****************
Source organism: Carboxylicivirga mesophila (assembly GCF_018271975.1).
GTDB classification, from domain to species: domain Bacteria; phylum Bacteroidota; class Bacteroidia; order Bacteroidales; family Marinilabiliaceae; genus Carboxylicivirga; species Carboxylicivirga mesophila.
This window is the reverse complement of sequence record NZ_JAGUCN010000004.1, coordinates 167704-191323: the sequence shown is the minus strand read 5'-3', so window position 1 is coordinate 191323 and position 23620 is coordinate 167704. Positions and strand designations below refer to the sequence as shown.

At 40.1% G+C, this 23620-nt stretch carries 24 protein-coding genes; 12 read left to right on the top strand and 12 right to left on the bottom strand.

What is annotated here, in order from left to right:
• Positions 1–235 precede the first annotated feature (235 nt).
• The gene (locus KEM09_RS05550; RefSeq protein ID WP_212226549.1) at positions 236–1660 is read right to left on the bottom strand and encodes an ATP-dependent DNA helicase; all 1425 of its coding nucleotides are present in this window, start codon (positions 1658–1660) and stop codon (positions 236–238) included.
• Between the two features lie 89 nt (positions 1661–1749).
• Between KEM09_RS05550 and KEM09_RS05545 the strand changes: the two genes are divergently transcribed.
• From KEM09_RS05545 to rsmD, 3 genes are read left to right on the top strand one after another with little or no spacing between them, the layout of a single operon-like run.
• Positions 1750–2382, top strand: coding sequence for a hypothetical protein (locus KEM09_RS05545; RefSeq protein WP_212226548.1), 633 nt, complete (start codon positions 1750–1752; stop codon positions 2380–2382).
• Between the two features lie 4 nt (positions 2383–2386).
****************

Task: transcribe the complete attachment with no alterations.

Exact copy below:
Source organism: Carboxylicivirga mesophila (assembly GCF_018271975.1).
GTDB classification, from domain to species: domain Bacteria; phylum Bacteroidota; class Bacteroidia; order Bacteroidales; family Marinilabiliaceae; genus Carboxylicivirga; species Carboxylicivirga mesophila.
This window is the reverse complement of sequence record NZ_JAGUCN010000004.1, coordinates 167704-191323: the sequence shown is the minus strand read 5'-3', so window position 1 is coordinate 191323 and position 23620 is coordinate 167704. Positions and strand designations below refer to the sequence as shown.

At 40.1% G+C, this 23620-nt stretch carries 24 protein-coding genes; 12 read left to right on the top strand and 12 right to left on the bottom strand.

What is annotated here, in order from left to right:
• Positions 1–235 precede the first annotated feature (235 nt).
• The gene (locus KEM09_RS05550; RefSeq protein ID WP_212226549.1) at positions 236–1660 is read right to left on the bottom strand and encodes an ATP-dependent DNA helicase; all 1425 of its coding nucleotides are present in this window, start codon (positions 1658–1660) and stop codon (positions 236–238) included.
• Between the two features lie 89 nt (positions 1661–1749).
• Between KEM09_RS05550 and KEM09_RS05545 the strand changes: the two genes are divergently transcribed.
• From KEM09_RS05545 to rsmD, 3 genes are read left to right on the top strand one after another with little or no spacing between them, the layout of a single operon-like run.
• Positions 1750–2382, top strand: coding sequence for a hypothetical protein (locus KEM09_RS05545; RefSeq protein WP_212226548.1), 633 nt, complete (start codon positions 1750–1752; stop codon positions 2380–2382).
• Between the two features lie 4 nt (positions 2383–2386).